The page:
Support for voter registration was weak Thursday during a meeting of the interim Judiciary Committee, whose members, tasked with studying the issue, were more concerned with verifying residency. North Dakota is the sole state without voter registration, which was eliminated in 1951. If it were implemented, the process would subject the state to a series of federal reporting requirements from which it is now exempt, according to Deputy Secretary of State Jim Silrum.
The North Dakota Secretary of State’s Office and Grand Forks Democratic lawmakers are drafting separate bills to tweak the state’s voter identification law. The proposed legislation comes after reports of people being turned away from the polls on Election Day due to identification problems. This year marked the first major election since North Dakota passed a law in 2013 that removed the option to sign an affidavit, allowing voters who didn’t have proper ID to swear under the penalty of law that they are eligible to vote. Jim Silrum, deputy secretary of state, said Friday a proposed bill would allow someone with an acceptable North Dakota ID that doesn’t have an up-to-date address to use things like a bank statement, bill or U.S. Postal Service change of address form dated 30 days prior to the election to show a current address. “The legislation being drafted is trying to provide an option for those individuals that have not (updated their identification), that they can fall back on something else,” Secretary of State Al Jaeger said. “This is what we heard (and) this is how we’re trying to respond to address those situations.”
Officials with the North Dakota Secretary of State’s office said the cause of an election night technical problem with the state’s election results page has been fixed. Secretary of State Al Jaeger said safeguards have also been put in place to ensure any similar problems don’t occur during the Nov. 4 general election. To prevent a repeat of the primary election, a load test of the department’s site will be conducted sometime prior to the November election. Jaeger said testing of the state election website was done prior to the 2012 general election, which produced the largest voter turnout in state history. Deputy Secretary of State Jim Silrum said the problem was a relatively minor one discovered in the system. “It was a query that was running inefficiently,” Silrum said. “I can’t blame it on Information Technology Department; I can’t blame it on our vendor.”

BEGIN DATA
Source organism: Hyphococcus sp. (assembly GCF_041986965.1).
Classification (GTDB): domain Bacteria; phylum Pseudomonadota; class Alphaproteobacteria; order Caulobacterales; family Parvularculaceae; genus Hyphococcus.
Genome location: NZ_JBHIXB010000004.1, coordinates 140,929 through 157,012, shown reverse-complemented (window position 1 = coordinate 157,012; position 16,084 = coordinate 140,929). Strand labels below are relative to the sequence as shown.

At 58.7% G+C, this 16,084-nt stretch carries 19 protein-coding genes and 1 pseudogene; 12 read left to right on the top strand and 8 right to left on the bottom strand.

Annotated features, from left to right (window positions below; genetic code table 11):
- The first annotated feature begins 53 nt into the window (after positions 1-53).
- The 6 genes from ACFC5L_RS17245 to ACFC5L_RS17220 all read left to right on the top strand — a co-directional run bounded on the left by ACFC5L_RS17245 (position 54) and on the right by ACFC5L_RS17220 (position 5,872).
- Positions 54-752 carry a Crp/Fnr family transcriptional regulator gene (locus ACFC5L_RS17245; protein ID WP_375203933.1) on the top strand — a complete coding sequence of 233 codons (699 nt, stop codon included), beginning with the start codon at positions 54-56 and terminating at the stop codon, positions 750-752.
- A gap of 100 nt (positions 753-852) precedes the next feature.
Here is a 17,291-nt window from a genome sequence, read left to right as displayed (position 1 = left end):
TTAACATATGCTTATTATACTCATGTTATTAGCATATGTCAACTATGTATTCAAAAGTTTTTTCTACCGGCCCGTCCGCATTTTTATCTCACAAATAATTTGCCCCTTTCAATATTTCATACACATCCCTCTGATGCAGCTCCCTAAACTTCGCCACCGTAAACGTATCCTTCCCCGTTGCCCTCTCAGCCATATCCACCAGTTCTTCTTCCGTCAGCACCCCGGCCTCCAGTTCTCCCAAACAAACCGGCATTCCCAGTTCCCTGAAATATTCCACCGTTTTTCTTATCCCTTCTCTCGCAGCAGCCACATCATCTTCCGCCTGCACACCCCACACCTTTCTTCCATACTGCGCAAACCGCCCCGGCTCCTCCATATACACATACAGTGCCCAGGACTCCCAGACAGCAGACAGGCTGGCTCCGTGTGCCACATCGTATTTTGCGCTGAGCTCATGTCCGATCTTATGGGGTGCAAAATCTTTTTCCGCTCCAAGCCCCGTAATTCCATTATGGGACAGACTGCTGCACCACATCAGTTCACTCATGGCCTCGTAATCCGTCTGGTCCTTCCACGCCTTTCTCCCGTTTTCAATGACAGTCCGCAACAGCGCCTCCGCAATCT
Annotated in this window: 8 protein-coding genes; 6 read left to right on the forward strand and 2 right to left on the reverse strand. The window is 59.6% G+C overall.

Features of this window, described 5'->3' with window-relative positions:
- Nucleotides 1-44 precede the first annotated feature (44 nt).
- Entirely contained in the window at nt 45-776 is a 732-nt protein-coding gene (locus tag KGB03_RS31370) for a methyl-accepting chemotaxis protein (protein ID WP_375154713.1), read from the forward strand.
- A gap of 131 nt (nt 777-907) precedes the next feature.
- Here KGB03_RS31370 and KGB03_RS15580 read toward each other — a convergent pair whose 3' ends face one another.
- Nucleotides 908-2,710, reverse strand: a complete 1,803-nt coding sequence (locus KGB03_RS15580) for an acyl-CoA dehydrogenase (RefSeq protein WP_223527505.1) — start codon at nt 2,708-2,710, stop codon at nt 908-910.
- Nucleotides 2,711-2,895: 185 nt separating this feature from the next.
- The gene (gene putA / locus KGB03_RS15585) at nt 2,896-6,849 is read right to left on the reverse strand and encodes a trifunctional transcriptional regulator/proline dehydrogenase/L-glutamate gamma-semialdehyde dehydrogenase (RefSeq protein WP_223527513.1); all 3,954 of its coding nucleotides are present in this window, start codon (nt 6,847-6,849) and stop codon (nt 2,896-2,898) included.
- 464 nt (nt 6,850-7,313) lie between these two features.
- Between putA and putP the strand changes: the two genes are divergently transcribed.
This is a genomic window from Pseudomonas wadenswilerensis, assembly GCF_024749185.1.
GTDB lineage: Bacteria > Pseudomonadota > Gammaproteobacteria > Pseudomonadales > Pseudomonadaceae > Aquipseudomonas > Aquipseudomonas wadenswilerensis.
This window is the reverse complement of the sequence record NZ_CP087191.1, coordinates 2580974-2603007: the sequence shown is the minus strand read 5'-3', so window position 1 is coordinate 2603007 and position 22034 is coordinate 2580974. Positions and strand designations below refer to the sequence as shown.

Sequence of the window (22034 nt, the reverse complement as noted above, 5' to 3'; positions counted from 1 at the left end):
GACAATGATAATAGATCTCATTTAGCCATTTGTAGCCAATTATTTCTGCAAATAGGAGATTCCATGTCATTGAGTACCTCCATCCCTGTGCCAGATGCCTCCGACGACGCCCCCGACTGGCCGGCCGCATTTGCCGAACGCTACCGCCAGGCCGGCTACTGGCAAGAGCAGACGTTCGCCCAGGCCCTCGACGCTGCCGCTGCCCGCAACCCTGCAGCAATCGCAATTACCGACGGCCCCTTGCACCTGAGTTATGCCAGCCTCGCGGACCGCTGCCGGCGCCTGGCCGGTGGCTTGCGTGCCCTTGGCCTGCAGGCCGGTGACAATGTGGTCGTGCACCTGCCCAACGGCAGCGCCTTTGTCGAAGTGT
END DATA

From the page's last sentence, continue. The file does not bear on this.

The Walsh County election canvassing board spent more than seven hours Tuesday without successfully finding the source of a 301-vote discrepancy in the Nov. 6 general election. That is, there were 4,603 people that voted, but the tally came to 4,904 votes. The board was still working, with no decision, late Tuesday evening. It’s possible, but officials believe unlikely, that one Walsh County Commission seat may hang in the balance.
The Republican primary race in District 28 will have to go to an automatic recount to see who will run for the North Dakota House of Representatives, according to the State Canvassing Board. Jim Silrum, North Dakota deputy secretary of state, said if the difference in vote totals between two candidates is less than 1 percent of the highest vote cast for a candidate for that office, an automatic recount is required. “Almost every election promotes the possibility of a recount, especially in small cities for races like city offices,” Silrum said. “However, the fact that it’s happening in a legislative district primary is certainly not unprecedented.” Ballots cast in six counties — Dickey, McIntosh, LaMoure, Logan, Burleigh and Emmons — will now be recounted beginning Thursday at 9 a.m. and continuing until Monday at 2 p.m.